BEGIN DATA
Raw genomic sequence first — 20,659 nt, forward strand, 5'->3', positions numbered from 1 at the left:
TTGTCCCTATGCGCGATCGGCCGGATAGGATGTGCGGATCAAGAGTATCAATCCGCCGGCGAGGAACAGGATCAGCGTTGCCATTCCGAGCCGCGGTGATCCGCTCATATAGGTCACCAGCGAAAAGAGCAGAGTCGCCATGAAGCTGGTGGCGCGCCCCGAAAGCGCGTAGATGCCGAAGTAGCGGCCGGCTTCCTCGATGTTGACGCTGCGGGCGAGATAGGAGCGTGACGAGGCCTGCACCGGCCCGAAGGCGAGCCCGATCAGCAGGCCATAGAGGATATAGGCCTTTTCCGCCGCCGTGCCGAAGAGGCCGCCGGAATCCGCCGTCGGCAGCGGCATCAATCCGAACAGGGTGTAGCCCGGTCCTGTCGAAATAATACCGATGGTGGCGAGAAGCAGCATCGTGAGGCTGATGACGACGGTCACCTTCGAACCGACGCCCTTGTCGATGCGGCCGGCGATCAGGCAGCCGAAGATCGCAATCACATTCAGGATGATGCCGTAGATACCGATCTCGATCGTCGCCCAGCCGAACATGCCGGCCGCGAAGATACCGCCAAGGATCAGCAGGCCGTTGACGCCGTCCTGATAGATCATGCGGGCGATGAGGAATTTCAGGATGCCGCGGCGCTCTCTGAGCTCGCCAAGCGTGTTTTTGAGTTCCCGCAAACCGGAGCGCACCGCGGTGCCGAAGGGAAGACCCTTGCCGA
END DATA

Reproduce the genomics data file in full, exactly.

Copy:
Raw genomic sequence first — 20,659 nt, forward strand, 5'->3', positions numbered from 1 at the left:
TTGTCCCTATGCGCGATCGGCCGGATAGGATGTGCGGATCAAGAGTATCAATCCGCCGGCGAGGAACAGGATCAGCGTTGCCATTCCGAGCCGCGGTGATCCGCTCATATAGGTCACCAGCGAAAAGAGCAGAGTCGCCATGAAGCTGGTGGCGCGCCCCGAAAGCGCGTAGATGCCGAAGTAGCGGCCGGCTTCCTCGATGTTGACGCTGCGGGCGAGATAGGAGCGTGACGAGGCCTGCACCGGCCCGAAGGCGAGCCCGATCAGCAGGCCATAGAGGATATAGGCCTTTTCCGCCGCCGTGCCGAAGAGGCCGCCGGAATCCGCCGTCGGCAGCGGCATCAATCCGAACAGGGTGTAGCCCGGTCCTGTCGAAATAATACCGATGGTGGCGAGAAGCAGCATCGTGAGGCTGATGACGACGGTCACCTTCGAACCGACGCCCTTGTCGATGCGGCCGGCGATCAGGCAGCCGAAGATCGCAATCACATTCAGGATGATGCCGTAGATACCGATCTCGATCGTCGCCCAGCCGAACATGCCGGCCGCGAAGATACCGCCAAGGATCAGCAGGCCGTTGACGCCGTCCTGATAGATCATGCGGGCGATGAGGAATTTCAGGATGCCGCGGCGCTCTCTGAGCTCGCCAAGCGTGTTTTTGAGTTCCCGCAAACCGGAGCGCACCGCGGTGCCGAAGGGAAGACCCTTGCCGA